DEAN BECKER: (14:39)
Yeah, I'm just sorry. I'm not sure that's okay. Uh, and again, I do, I just, the fact of the matter is you see the stories every day in your paper and newspapers and broadcast all around the country. Somebody is corrupt in the drug war every day of the week, somewhere in these United States. I know that

I will say what I will say is that I think the, the Harding street scandal brought a lot more scrutiny into the Houston police department in the way it handles these sort of undercover police operations. Um, and it really stripped away some of that veneer, um, and raised a whole lot of questions about why are these things happening this way? Does that make sense? Um, you know, is the, you know, value of getting a bag of dope, uh, worth, uh, busting in someone's home and putting yourself, uh, you know, you or your fellow officers, or some random Houstonian who very well could be the wrong person, you know, in, uh, danger, cause there's such volatile operation. I mean, I talked to a mom of one man who wasn't even a target. He got shot in the stomach, he lost all of his fingers and, uh, all that, well, hold on, you lost, he lost like six of his fingers and toes, uh, because he got, he got shot in the stomach and then he had a blood infection. And, um, you know, I talked to another woman, she had police busting or her house, you know, and it was the house next door that they, you know, the, the suspect had talked to another man, um, living in a very poor part of town, um, you know, and, and they had raided his house and, you know, uh, he was totally traumatized by it. Um, so, you know, I think it has really forced, uh, you know, some thought on the real harms that those enforcement actions can have.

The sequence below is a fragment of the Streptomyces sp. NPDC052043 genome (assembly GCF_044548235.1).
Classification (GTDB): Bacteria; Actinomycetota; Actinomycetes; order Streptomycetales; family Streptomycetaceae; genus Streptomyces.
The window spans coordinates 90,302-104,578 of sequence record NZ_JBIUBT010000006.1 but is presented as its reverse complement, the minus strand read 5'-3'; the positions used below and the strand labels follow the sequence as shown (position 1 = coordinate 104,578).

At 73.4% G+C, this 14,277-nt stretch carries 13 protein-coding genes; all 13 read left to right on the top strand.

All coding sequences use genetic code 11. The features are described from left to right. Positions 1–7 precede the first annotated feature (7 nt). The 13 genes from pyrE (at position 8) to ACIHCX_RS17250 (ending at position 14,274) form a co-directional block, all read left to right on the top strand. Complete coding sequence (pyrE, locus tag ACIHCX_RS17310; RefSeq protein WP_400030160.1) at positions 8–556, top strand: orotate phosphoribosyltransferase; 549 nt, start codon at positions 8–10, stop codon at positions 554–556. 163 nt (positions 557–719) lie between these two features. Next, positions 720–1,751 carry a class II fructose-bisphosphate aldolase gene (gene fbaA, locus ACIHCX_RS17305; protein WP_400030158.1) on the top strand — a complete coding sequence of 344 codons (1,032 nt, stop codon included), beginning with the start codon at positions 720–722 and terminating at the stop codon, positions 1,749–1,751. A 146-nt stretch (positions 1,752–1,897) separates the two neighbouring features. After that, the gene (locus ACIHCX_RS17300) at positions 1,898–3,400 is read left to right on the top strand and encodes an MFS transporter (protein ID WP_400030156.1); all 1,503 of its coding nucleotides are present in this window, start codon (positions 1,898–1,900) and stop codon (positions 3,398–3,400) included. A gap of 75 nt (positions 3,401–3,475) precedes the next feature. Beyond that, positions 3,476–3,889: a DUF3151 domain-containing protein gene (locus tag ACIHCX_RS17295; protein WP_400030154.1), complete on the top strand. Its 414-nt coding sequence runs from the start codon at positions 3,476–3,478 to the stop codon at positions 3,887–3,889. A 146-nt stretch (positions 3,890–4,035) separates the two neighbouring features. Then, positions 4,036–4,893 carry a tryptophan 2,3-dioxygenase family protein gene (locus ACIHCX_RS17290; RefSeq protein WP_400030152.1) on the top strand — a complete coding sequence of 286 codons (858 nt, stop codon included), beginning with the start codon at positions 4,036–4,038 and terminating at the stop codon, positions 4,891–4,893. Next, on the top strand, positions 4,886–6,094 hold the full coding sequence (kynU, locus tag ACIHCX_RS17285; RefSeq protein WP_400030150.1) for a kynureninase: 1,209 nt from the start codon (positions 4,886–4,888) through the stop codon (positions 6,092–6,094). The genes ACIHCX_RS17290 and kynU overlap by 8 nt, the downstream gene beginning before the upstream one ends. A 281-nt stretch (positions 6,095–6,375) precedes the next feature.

DEAN BECKER: (16:47)
Sure. No, thank you for your response. I do appreciate it again. Uh, since I, um, the back in 69, uh, as I told you, we got the door kicked in six times, but it was a few years later that I learned, uh, what had led to that situation. And it was the fact that some of the neighborhood girls were coming to our house in the evenings, and some things went on and the local garden, um, club bribe these cops to come to our house, to kick in the door, to discourage us, to get us out of their neighborhood. And it, it brings to mind another story of yours, woman who lied and nine 11 calls about Harding street neighbors sentenced to 40 months in federal prison, because as we were in essence swatted back in 69, by those neighbors, this lady swatted that the Harding street family, did she not?

Yeah. That's and the judge either the judge or the, the, the, um, prosecutor used that exact phrase. Um, but yeah, this was a woman who had a beef with Regina, Nicholas, um, uh, you know, was in herself in the throws of what she said was in the throws of drug addiction and alcohol use. Um, and she called police said that her daughter was in the house. She doesn't have a daughter who was just a straight up lie. Um, you know, uh, and she, um, kept calling and she said they had like a machine gun. They didn't have a machine gun. She said they were heroin dealers. There was no evidence, there were heroin dealers and she just sort of escalated. And so that brought police out to her house that was on January 8th, 2019, um, in a few days. Well, and so, um, two patrol officers responded to the house.